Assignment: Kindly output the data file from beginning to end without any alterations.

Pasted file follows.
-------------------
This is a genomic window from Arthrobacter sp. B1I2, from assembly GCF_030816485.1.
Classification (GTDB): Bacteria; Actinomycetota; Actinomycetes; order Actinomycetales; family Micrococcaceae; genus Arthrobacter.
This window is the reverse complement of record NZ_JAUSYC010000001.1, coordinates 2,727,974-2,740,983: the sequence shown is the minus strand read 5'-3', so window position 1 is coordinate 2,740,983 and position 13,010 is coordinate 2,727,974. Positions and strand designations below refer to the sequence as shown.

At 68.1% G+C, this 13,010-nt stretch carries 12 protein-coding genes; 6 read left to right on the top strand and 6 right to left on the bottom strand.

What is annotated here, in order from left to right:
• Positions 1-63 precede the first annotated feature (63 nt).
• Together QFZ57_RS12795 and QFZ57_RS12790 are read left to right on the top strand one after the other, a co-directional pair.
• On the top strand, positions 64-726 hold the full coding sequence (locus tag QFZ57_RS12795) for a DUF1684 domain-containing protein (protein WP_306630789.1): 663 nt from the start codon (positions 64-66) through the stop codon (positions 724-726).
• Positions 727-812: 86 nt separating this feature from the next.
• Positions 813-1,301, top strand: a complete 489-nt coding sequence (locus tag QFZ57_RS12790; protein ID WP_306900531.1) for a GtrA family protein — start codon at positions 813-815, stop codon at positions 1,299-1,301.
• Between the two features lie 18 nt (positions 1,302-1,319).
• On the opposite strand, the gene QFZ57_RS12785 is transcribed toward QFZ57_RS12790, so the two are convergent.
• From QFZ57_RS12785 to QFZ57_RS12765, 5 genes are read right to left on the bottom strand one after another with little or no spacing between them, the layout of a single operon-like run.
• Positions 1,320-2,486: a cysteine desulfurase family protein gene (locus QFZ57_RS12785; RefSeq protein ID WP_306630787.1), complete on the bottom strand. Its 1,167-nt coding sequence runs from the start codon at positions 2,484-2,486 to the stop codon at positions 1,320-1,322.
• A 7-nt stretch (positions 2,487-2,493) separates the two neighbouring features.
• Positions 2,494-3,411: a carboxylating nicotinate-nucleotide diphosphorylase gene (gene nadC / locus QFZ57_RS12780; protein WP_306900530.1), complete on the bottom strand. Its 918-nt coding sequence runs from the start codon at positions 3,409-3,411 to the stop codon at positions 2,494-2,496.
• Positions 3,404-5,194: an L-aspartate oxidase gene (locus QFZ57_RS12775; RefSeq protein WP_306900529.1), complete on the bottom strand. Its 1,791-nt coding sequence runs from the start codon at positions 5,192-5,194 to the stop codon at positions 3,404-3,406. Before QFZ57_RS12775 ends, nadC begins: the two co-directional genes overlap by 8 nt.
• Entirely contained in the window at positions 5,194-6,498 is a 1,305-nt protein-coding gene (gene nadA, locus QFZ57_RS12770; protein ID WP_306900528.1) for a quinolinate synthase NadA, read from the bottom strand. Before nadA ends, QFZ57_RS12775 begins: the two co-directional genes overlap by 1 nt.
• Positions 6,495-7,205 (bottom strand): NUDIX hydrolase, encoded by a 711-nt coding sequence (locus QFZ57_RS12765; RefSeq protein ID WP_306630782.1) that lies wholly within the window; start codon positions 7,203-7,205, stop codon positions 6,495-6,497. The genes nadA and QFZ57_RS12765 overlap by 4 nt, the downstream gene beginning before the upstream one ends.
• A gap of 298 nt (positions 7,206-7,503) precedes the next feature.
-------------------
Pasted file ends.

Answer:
This is a genomic window from Arthrobacter sp. B1I2, from assembly GCF_030816485.1.
Classification (GTDB): Bacteria; Actinomycetota; Actinomycetes; order Actinomycetales; family Micrococcaceae; genus Arthrobacter.
This window is the reverse complement of record NZ_JAUSYC010000001.1, coordinates 2,727,974-2,740,983: the sequence shown is the minus strand read 5'-3', so window position 1 is coordinate 2,740,983 and position 13,010 is coordinate 2,727,974. Positions and strand designations below refer to the sequence as shown.

At 68.1% G+C, this 13,010-nt stretch carries 12 protein-coding genes; 6 read left to right on the top strand and 6 right to left on the bottom strand.

What is annotated here, in order from left to right:
• Positions 1-63 precede the first annotated feature (63 nt).
• Together QFZ57_RS12795 and QFZ57_RS12790 are read left to right on the top strand one after the other, a co-directional pair.
• On the top strand, positions 64-726 hold the full coding sequence (locus tag QFZ57_RS12795) for a DUF1684 domain-containing protein (protein WP_306630789.1): 663 nt from the start codon (positions 64-66) through the stop codon (positions 724-726).
• Positions 727-812: 86 nt separating this feature from the next.
• Positions 813-1,301, top strand: a complete 489-nt coding sequence (locus tag QFZ57_RS12790; protein ID WP_306900531.1) for a GtrA family protein — start codon at positions 813-815, stop codon at positions 1,299-1,301.
• Between the two features lie 18 nt (positions 1,302-1,319).
• On the opposite strand, the gene QFZ57_RS12785 is transcribed toward QFZ57_RS12790, so the two are convergent.
• From QFZ57_RS12785 to QFZ57_RS12765, 5 genes are read right to left on the bottom strand one after another with little or no spacing between them, the layout of a single operon-like run.
• Positions 1,320-2,486: a cysteine desulfurase family protein gene (locus QFZ57_RS12785; RefSeq protein ID WP_306630787.1), complete on the bottom strand. Its 1,167-nt coding sequence runs from the start codon at positions 2,484-2,486 to the stop codon at positions 1,320-1,322.
• A 7-nt stretch (positions 2,487-2,493) separates the two neighbouring features.
• Positions 2,494-3,411: a carboxylating nicotinate-nucleotide diphosphorylase gene (gene nadC / locus QFZ57_RS12780; protein WP_306900530.1), complete on the bottom strand. Its 918-nt coding sequence runs from the start codon at positions 3,409-3,411 to the stop codon at positions 2,494-2,496.
• Positions 3,404-5,194: an L-aspartate oxidase gene (locus QFZ57_RS12775; RefSeq protein WP_306900529.1), complete on the bottom strand. Its 1,791-nt coding sequence runs from the start codon at positions 5,192-5,194 to the stop codon at positions 3,404-3,406. Before QFZ57_RS12775 ends, nadC begins: the two co-directional genes overlap by 8 nt.
• Entirely contained in the window at positions 5,194-6,498 is a 1,305-nt protein-coding gene (gene nadA, locus QFZ57_RS12770; protein ID WP_306900528.1) for a quinolinate synthase NadA, read from the bottom strand. Before nadA ends, QFZ57_RS12775 begins: the two co-directional genes overlap by 1 nt.
• Positions 6,495-7,205 (bottom strand): NUDIX hydrolase, encoded by a 711-nt coding sequence (locus QFZ57_RS12765; RefSeq protein ID WP_306630782.1) that lies wholly within the window; start codon positions 7,203-7,205, stop codon positions 6,495-6,497. The genes nadA and QFZ57_RS12765 overlap by 4 nt, the downstream gene beginning before the upstream one ends.
• A gap of 298 nt (positions 7,206-7,503) precedes the next feature.